Review: ‘When You Finish Saving the World’ doesn’t know what to do with itself

Jesse Eisenberg’s directorial debut flounders — much like its two main characters.


Jesse Eisenberg’s fame fails to elevate “When You Finish Saving the World,” his directorial debut, to critical acclaim. (Courtesy of A24)

Colleen Secaur, Contributing Writer

A “Jesse Eisenberg character” is an archetype easily constructed in the moviegoing public’s mind. He’s awkward, pretentious and neurotic — and maybe a bit moneyed and spoiled.

Eisenberg, an acclaimed actor most widely known for his role as Mark Zuckerberg in “The Social Network,” has consistently played this character, or a series of similar iterations — in his breakout role as a Brooklyn teenager in “The Squid and the Whale,” as a theme park employee in “Adventureland,” and most recently, as a divorced dad in “Fleishman is in Trouble.” 

His directorial debut, “When You Finish Saving the World,” is inseparable from this archetype, but unfortunately, this reads as a detriment. The film centers around Evelyn (Julianne Moore), a mother who has devoted her life and family to social work, and her son Ziggy (Finn Wolfhard), who is so intoxicated by his virtual fame as a songwriter that he doesn’t seem to comprehend a relationship that isn’t based in adulation. The characters are clearly intended to be unlikeable and are plainly deluded — Evelyn by her liberal pretensions, and Ziggy by his misguided attempts to win over a girl, Lila (Alisha Boe).

Evelyn’s arc largely revolves around Kyle (Billy Bryk), a boy at the shelter she works at, who she immediately latches on to, becoming a mother figure in his life. However, her derision for his job at an auto body shop and her efforts to encourage him to apply to Oberlin College instead seem more like a half-baked Saturday Night Live skit. The storyline plays out as skewering to liberal academia rather than the razor-sharp criticism that Eisenberg likely intended. 

On the other hand, her biological son, Ziggy, is awestruck by Lila and attempts to, however clumsily, identify with her brand of social activism — his efforts ringing more and more hollow each time. Both mother and son exhibit a discomfiting habit of believing entirely in their self-constructed worlds of right and wrong. This makes their scenes together borderline unbearable. It doesn’t help that each character behaves in a way that would be unrealistic and unsuccessful in the real world.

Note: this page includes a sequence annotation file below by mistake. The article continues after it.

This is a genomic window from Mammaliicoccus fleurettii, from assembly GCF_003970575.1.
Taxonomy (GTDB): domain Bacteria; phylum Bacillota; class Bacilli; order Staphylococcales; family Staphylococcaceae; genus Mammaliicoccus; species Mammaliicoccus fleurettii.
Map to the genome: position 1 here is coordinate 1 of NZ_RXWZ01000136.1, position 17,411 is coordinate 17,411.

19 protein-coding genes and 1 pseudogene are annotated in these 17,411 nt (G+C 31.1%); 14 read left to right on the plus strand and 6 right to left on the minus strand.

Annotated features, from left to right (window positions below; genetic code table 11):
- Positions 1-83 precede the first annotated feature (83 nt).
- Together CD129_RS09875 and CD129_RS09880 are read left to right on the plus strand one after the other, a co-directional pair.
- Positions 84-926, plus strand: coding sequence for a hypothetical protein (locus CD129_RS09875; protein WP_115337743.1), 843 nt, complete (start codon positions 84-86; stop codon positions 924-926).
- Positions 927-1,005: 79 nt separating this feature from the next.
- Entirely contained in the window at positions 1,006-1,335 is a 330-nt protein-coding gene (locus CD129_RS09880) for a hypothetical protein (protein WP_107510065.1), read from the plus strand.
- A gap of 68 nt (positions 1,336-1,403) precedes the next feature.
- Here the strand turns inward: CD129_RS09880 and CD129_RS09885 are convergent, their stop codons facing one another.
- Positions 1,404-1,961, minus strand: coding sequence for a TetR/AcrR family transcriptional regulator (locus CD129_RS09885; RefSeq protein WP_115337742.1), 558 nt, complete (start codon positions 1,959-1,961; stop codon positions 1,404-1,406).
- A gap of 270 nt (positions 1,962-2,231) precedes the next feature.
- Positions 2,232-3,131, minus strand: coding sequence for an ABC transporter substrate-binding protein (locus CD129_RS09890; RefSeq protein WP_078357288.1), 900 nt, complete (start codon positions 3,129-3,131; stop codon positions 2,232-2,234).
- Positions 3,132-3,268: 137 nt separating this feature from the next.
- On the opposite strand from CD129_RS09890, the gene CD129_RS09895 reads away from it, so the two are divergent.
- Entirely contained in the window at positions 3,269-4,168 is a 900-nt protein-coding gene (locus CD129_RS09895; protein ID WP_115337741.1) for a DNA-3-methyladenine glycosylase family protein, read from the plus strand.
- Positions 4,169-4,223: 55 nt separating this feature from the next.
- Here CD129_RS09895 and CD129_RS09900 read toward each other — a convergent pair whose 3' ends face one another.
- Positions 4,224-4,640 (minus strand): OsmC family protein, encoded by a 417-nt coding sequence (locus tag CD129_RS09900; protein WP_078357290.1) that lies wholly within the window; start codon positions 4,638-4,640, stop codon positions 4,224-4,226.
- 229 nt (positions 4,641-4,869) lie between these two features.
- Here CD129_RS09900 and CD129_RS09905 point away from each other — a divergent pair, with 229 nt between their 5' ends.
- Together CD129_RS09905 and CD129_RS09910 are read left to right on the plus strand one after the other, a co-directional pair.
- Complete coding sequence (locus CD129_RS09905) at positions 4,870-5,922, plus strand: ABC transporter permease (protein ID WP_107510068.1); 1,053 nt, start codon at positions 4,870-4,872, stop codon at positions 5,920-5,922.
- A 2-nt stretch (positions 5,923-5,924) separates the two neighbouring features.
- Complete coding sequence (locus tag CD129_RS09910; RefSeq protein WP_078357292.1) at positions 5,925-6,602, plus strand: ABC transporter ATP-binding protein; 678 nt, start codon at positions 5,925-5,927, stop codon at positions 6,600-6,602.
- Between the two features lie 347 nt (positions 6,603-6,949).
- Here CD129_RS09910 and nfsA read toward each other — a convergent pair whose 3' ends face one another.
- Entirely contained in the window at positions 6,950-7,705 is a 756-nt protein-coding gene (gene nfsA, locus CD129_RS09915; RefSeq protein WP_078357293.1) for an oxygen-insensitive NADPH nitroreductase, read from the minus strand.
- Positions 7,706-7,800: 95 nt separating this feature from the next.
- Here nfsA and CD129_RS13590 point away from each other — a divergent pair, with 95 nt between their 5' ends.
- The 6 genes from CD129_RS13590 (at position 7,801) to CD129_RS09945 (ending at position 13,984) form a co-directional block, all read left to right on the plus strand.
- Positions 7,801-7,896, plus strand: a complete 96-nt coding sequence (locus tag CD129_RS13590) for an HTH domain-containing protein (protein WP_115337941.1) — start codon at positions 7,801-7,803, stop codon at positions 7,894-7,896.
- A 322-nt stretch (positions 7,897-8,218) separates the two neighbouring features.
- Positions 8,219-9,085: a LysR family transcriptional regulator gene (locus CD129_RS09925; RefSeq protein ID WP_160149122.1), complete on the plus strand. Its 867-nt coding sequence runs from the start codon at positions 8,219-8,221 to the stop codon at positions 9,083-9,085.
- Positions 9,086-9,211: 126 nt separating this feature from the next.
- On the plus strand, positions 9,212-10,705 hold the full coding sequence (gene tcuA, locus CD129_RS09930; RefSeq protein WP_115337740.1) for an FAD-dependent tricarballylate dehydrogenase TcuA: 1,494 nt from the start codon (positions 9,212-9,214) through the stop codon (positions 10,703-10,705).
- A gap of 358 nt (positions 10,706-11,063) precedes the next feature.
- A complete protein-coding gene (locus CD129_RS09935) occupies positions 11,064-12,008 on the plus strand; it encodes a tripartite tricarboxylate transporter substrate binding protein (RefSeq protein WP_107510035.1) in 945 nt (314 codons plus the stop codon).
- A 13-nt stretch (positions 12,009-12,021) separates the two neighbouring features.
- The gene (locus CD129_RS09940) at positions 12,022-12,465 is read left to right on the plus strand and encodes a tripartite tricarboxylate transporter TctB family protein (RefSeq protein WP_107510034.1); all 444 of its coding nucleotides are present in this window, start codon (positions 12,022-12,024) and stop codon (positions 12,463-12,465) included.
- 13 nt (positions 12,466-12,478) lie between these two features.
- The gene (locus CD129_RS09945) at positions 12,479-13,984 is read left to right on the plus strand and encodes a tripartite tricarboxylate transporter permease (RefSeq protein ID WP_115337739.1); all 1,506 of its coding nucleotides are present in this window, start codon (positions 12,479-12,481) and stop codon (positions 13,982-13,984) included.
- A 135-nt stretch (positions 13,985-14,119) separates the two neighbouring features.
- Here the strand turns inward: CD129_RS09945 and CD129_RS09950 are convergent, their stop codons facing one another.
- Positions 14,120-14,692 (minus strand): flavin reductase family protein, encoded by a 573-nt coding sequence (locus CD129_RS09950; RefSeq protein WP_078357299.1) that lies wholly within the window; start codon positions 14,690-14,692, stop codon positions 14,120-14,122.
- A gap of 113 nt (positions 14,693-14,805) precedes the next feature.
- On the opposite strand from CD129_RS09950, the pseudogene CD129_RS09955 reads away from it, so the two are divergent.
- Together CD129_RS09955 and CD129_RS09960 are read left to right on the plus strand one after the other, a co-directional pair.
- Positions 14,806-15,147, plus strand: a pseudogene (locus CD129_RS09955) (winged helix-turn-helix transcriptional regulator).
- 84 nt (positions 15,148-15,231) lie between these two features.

It does somewhat help that the film is buoyed by Moore, Wolfhard and Boe’s performances, who all strive toward something portraying sharply rendered characters — and even come close to achieving it in a handful of scenes. These include a cringe-inducing slam poetry competition and a dinner table conversation during which Ziggy’s father (Jay O. Sanders) warns him against recording blues music, proclaiming, “When white people perform blues music, it’s cultural appropriation.” This moment in particular crystallizes what Eisenberg spends an entire movie trying to shout at us: The fundamental disconnect between a self-involved teenager and his white, liberal, academic-minded parents, who seem to be able to extend empathy toward anyone but him. 

This message at the core of the film is not enough to build an 88-minute runtime. Ziggy and Evelyn’s moments of increasing narcissism become too much to bear on their own. There are brief, hopeful flashes of something more — underlying themes about what ties a family together, or what empathy means in practice rather than in theory — but if you blink, you’ll miss it. It’s a vicious cycle of idiocy. Lila abandons Ziggy, Kyle abandons Evelyn and we’re left right where we started. By the end, mother and son are left together, with no progress on reaching a mutual understanding. Similarly, the audience walks out of “When You Finish Saving the World” wondering what lesson Eisenberg wanted his viewers to take from his film in the first place.

Contact Colleen Secaur at [email protected].